By Drew Fortin
5 ways to practice a CI culture and incorporating it into your day-to-day routine
Just like creating and executing any big strategy, adapting your workforce to a constant improvement (CI) culture can seem daunting. There are just too many personalities to contend with, short-term hurdles, and the fear of losing an ounce of focus on bottom-line metrics and profitability can make it easy to put developing a CI culture on the “rainy day” list. However, transforming to a CI culture has obvious long-term benefits. Here are some tips to make your CI cultural transformation seem effortless and completely natural.
1. Good management is what your people do when you are not directly managing them. It’s your job to make sure you have the right people on board first – people who are not just competent in their specific role, but who are not afraid to hold team members (and themselves for that matter) accountable, challenge the status quo, and will not shy away from a little conflict. Start by getting your team together regularly to talk about high-level problems, share opinions, and even get to know each other better on a more personal level. Behavioral assessments are a great way to break the ice as they can boil down personality characteristics and attitudes down to objective data. Once your team starts collaborating and holding each other accountable, a CI culture will start to take root.
2. Foster a growth mindset over a fixed mindset. Carol Dweck brilliantly covers the growth vs fixed mindset framework in Mindset. As a leader, it’s important that you lift any invisible barriers that would prevent your team from thinking that anything can be improved. Some positive reinforcement, ongoing one-on-one coaching, and simply changing how you ask questions and provide feedback can get your team feeling that they are in complete control and can achieve the unthinkable.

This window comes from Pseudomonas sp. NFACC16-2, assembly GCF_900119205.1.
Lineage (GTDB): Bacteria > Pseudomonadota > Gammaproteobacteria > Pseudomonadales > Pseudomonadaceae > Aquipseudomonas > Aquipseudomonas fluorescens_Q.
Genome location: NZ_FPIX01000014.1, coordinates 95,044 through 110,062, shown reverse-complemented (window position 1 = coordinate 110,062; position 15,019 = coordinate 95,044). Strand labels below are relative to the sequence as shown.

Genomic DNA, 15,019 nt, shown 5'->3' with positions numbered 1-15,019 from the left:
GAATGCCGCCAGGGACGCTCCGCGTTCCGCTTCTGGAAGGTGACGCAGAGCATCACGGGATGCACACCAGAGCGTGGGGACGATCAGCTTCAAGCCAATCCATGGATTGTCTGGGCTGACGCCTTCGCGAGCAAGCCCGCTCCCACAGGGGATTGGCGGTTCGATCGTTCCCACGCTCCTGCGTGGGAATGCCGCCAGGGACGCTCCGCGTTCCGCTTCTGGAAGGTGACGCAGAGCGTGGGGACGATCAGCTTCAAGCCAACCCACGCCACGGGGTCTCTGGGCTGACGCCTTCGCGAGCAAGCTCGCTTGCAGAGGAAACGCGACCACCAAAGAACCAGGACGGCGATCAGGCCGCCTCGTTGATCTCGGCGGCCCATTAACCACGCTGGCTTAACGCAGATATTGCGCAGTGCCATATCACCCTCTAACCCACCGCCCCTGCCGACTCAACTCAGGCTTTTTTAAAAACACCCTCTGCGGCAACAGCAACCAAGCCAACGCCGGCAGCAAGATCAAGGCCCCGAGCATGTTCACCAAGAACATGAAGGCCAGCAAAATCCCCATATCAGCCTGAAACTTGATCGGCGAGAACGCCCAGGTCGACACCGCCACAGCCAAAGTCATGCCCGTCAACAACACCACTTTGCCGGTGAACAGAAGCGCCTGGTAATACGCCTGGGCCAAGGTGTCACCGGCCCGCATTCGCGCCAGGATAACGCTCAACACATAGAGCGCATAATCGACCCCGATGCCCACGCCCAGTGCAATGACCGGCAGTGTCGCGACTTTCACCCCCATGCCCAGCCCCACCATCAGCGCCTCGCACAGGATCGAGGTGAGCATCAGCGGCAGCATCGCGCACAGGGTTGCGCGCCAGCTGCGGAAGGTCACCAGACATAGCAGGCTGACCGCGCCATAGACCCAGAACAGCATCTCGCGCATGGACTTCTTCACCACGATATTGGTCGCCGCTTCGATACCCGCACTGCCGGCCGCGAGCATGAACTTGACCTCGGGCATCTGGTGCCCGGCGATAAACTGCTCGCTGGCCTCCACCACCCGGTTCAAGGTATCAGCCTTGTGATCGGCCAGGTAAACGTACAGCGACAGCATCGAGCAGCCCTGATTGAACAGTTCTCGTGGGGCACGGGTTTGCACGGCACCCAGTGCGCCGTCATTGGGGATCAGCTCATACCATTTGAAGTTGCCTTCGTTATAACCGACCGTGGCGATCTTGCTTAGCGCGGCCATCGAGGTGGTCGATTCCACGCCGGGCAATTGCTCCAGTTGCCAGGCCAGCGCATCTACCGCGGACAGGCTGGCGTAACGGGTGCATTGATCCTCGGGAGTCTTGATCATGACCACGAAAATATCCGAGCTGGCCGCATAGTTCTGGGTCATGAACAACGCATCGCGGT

3. Find wins in failures. It’s awfully hard to foster a CI culture if your existing culture leaves, looks down upon failure, and strives for perfection every time. Try setting new rules that’s it’s okay to fail, praise those on your team who are unafraid to bring real issues into the light, and encourage open discussion and debate about how to optimize and improve.
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4. Focus on reporting and analytics. Make sure everyone on your team has metrics and goals set that they can benchmark track on a short-term recurring basis (weekly or monthly, but no longer). Make all reports and analysis publicly available, make your team members talk through the data. Not only will they start to unearth trends, but the more familiar they become with their performance and results, the more open they will be to adjust their strategy and tactics to achieve their goals and set new ones.
5. Implement project management cycles and get your team in lock-step. Agile Scrum is nothing new to development and engineer teams. It’s a project management philosophy that allows teams to complete projects and stay aligned with business needs. Although not all facets of Agile Scrum are easily applied across other departments in your organization, the basic notion that teams should be working together to complete projects within pre-defined timeframes, or sprints, can get your team working together. If you simply start by setting your team(s) up on recurring sprint cycles that are 2, 3, or 4-weeks long, you will naturally be fostering a culture that puts a focus on getting things done, but also inspires managers to use their team to tackle the most pressing issues – this is essential for CI.
Successfully changing your workplace culture is no easy feat. It takes time and lots of effort. That said, all cultural transformation must start from within if you want it to stick. I hope these tips help you realize that adapting to a CI culture is not as hard as it initially seems.